The one in which I scramble to hold onto my old self.

Bob and Betsy were in town this weekend and we spent Sunday morning sitting around the living room eating pancakes and talking about books. We started talking about why Eat, Pray, Love could be a threatening read to a guy (see: the smart, beautiful woman you've built a life with suddenly decides she's not living the life she wishes she was) and moved on to discussing why some literature can be dangerous- and even threatening- to your happiness.

There is part of me that wants to smack myself in the jaw because I just typed that.

There is another part of me that knows deep down, however, that it's at least a little bit true.

Bob is reading Kundera right now and mentioned all the sex and adultery that happens. If you've read Kundera, you know what I'm talking about- the gritty way he reaches for your human instincts and reveals them within you. On the one hand, it's an utterly enlightening read- on the other, it's dangerous to draw these truths about yourself because it threatens the reality you've built.

Betsy had a good compromise: literature takes true moments (the instinct to be unfaithful, a murderer, etc.) and fleshes them out into an entire novel. In this way, literature becomes The Worst Case Scenario, a medium in which you're allowed to play out all of the tiny mischevious instincts you have without any threat to your happiness outside the book.

In a strange way, I feel that Rosenwasser (one of our English profs at Muhlenberg) would call me out on this blog post. He'd call me a Republican, a puritan, a stuffy, prudish girl who's lost all her edges. Afraid of reading literature because it's too dangerous? Or, more accurately, noting a moment of comfort and happiness that perhaps exists because I haven't been reading much lately? Worst English Major Ever.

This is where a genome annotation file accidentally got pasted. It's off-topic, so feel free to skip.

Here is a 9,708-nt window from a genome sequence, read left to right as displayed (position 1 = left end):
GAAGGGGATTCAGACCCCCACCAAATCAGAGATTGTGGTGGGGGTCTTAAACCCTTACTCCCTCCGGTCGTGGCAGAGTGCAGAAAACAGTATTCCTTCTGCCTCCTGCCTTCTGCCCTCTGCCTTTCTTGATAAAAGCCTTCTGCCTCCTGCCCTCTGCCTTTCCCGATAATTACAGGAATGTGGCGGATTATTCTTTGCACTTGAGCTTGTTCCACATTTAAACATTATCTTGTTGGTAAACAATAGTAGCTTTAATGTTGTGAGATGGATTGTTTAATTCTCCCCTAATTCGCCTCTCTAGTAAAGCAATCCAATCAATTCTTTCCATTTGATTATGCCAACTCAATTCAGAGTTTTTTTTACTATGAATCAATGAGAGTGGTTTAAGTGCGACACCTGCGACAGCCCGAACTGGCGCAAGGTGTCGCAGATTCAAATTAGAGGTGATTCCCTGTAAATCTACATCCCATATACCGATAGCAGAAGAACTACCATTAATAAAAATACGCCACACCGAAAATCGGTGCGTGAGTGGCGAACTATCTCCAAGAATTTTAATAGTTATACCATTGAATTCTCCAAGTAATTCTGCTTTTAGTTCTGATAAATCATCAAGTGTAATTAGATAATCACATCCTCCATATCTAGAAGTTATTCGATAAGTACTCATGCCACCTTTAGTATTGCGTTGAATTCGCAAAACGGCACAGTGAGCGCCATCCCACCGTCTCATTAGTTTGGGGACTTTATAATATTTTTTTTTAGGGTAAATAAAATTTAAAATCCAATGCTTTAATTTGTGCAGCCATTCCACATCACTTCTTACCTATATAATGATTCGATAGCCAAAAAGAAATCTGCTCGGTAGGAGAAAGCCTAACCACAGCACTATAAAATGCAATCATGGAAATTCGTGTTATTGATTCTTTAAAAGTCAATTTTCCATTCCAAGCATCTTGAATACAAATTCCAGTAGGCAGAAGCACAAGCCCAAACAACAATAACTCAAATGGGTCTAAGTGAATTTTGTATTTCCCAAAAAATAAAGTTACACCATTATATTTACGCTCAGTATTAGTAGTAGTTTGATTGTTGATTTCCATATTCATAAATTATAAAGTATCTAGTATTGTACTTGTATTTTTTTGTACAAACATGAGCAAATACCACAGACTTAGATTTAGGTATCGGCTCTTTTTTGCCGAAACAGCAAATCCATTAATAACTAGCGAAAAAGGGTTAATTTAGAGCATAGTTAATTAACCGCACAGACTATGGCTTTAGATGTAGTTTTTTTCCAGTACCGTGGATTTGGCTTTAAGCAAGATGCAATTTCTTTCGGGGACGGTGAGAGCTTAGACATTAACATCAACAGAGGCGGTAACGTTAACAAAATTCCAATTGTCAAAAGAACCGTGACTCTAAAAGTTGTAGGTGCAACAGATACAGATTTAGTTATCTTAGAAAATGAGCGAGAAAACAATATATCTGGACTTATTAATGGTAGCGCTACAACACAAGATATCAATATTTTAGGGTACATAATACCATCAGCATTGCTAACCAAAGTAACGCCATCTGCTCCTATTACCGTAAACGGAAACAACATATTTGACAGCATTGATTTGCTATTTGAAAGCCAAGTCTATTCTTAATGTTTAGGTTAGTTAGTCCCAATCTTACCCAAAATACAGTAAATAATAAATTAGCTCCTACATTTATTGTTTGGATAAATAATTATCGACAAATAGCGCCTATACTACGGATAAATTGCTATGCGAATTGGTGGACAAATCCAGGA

I admit that the fiction I'm working on attempts to start with a "true" moment, something that will resonate with someone. A break-up. Death. Where are all the happy moments and why do they never resonate as true? The truth is, they're not half as interesting to write.

I think this is why I admire The Feast of Love so much as a work; Baxter finds a way to expose true moments while not ruining the lives of everyone involved. I won't argue that he was trying to write a happy novel- only that he's found a way to write these difficult emotions faithfully and not fully depress me as a reader.

Are there thoughts? Does anyone hesitate to read Kundera or Kafka or The French Authors because it's so overwhelming? Or do you think I've become a total lame-ass since removing France and literature from my daily life? Comment away... I'm off to spend my day in pixel-land, where it seems that truth and morals are defined by whether people close their "div" tags or not. Sexy!

1 comment:

Anonymous said...

One initial thought - while it's not about reading, it's still the same feeling - I pretty much refuse to see Revolutionary Road because I’m afraid it will be terribly depressing, (and not in a removed-like-The-Wrestler kind of way) but rather in a way that I’m afraid it will crush my happily-married-living-in-the-suburbs-with-kids dream. And I want to hold onto some naivety and hope and not be so fully immersed into other's lives that it changes my own (in a negative way). And that’s the problem, too: the ability to become fully immersed in something we read or see to the effect that it STAYS with us long after we’re “done” with it.